Implement a general memoization function – `memo()`

https://bigfrontend.dev/problem/implement-general-memoization-function

Memoization is a common technique to boost performance. If you use React, you definitely have used React.memo before.

Memoization is also commonly used in algorithm problem, when you have a recursion solution, in most cases, you can improve it by memoization, and then you might be able to get a Dynamic Programming approach.

So could you implement a general memo() function, which caches the result once called, so when same arguments are passed in, the result will be returned right away.

const func = (arg1, arg2) => {
  return arg1 + arg2
}

const memoed = memo(func)

memoed(1, 2) 
// 3, func is called

memoed(1, 2) 
// 3 is returned right away without calling func

memoed(1, 3)
// 4, new arguments, so func is called

The arguments are arbitrary, so memo should accept an extra resolver parameter, which is used to generate the cache key, like what _.memoize() does.

const memoed = memo(func, () => 'samekey')

memoed(1, 2) 
// 3, func is called, 3 is cached with key 'samekey'

memoed(1, 2) 
// 3, since key is the same, 3 is returned without calling func

memoed(1, 3) 
// 3, since key is the same, 3 is returned without calling func

Default cache key could be just Array.from(arguments).join('_')

note

It is a trade-off of space for time, so if you use this in an interview, please do analyze how much space it might cost.

/**
 * @param {Function} func
 * @param {(args:[]) => string }  [resolver] - cache key generator
 */
// function memo(func, resolver) {
//   // your code here
//   const cache = new Map();

//   // If my cache key is in my cache, use that value
//   // Why use function() over () => {} ?
//   // Because function() uses the context from the caller.
//   // Arrow functions use lex scoping, so it'll use the context from the memo function.
//   return function() {
//     const cacheKey = resolver ?  resolver(...arguments) : Array.from(arguments).join(',');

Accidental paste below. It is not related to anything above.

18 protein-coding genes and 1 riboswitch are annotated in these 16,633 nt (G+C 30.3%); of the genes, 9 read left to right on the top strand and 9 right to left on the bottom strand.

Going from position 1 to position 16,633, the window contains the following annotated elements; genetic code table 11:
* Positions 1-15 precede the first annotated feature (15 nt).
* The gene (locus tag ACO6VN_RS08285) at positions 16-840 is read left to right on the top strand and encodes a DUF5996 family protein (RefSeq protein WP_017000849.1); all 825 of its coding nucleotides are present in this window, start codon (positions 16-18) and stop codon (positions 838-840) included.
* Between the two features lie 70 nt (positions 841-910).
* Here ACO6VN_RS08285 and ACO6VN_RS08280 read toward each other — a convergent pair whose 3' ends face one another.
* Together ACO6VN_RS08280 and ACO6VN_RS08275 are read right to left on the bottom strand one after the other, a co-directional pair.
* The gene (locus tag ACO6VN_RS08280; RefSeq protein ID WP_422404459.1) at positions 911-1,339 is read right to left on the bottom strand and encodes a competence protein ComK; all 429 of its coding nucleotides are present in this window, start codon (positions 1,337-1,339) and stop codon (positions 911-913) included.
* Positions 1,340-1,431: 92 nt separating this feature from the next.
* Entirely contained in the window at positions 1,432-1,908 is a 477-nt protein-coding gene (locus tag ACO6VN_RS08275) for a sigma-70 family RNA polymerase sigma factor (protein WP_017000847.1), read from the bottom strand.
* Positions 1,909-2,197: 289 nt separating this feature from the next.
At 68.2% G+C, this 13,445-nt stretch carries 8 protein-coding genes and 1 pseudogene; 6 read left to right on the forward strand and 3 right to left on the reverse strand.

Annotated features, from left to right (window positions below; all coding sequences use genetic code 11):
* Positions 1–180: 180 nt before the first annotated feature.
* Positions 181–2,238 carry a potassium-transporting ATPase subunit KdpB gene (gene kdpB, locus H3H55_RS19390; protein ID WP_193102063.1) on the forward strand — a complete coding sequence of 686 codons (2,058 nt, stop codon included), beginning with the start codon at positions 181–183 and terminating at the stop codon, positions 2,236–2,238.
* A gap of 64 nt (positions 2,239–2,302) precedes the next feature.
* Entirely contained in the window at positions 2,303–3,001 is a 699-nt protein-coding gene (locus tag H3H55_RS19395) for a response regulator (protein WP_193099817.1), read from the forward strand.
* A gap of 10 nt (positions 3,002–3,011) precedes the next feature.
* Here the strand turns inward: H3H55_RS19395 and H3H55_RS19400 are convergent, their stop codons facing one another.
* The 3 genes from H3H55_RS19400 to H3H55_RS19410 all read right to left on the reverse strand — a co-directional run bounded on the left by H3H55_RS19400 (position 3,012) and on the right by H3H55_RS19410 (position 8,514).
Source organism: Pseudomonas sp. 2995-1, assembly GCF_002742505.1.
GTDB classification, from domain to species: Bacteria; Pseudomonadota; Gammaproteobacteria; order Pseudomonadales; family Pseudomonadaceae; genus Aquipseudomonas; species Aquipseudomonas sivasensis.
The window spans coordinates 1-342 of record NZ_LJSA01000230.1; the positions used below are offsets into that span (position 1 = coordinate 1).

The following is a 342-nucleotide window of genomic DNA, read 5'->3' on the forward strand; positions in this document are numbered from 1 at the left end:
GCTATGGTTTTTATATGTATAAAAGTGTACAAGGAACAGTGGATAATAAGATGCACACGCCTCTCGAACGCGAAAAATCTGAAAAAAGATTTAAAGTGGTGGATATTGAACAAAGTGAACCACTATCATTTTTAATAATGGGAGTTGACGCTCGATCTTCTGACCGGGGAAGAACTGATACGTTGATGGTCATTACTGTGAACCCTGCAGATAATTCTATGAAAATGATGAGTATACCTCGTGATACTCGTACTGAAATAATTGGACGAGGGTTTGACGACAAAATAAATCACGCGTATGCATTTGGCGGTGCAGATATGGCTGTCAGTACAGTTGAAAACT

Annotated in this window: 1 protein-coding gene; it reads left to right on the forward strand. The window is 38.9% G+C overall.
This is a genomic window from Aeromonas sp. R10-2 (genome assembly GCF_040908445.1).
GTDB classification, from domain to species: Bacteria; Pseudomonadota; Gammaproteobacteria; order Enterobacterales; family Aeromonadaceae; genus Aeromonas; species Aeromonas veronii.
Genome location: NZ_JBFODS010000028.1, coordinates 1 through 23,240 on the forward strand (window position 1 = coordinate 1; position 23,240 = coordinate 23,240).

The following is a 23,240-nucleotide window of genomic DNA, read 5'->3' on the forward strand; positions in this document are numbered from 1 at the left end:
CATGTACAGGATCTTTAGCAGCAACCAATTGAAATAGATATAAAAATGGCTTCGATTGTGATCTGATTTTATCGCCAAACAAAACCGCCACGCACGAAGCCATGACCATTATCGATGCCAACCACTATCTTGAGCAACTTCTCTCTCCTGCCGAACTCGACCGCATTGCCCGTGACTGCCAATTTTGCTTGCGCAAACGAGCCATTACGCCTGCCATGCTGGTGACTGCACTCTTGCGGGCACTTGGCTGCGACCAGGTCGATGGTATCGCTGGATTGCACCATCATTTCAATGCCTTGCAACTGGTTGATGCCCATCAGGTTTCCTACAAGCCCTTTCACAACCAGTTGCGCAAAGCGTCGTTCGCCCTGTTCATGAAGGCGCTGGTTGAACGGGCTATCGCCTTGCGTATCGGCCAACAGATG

//     if (cache.has(cacheKey)) {
//       console.log('cached');
//       return cache.get(cacheKey);
//     }
//     // Otherwise invoke the function and add it to my cache
//     const val = func.apply(this, arguments);
//     cache.set(cacheKey, val);
//     return val;
//   }
// }

// With this context in mind, check test cases below.
function memo(func, resolver) {
  // your code here
  const cache = new Map();

  // Map<cacheKey, Map<context, value>>
  return function() {
    const cacheKey = resolver ?  resolver(...arguments) : Array.from(arguments).join(',');

    const contextMap = cache.get(cacheKey);
    // If there is a corresponding context map to cachekey
    // Check if context is in the map, if so, return value.
    // Else if no corresponding add contextMap, add new entry to the context map
    if (!contextMap) {
      const value = func.apply(this, arguments);
      cache.set(cacheKey, new Map([[ this, value ]]));
      return value;
    }

    if (contextMap.has(this)) {
      return contextMap.get(this);
    } 
    // If context not in the map, calculate and add to context map.
    const value = func.apply(this, arguments);
    contextMap.set(this, value);
    return value;
  }
}

function testThis(a) {
  return `${this.val}_${a}`;
}

const memoFunc = memo(testThis)

const testSubject = {
  val: 1,
  memo: memoFunc,
}

const testSubject2 = {
  val: 2,
  memo: memoFunc,
}

// 1_1
console.log(testSubject.memo(1));
// Expected no caching and output is 2_1
console.log(testSubject2.memo(1));
// Expected to cache
console.log(testSubject2.memo(1));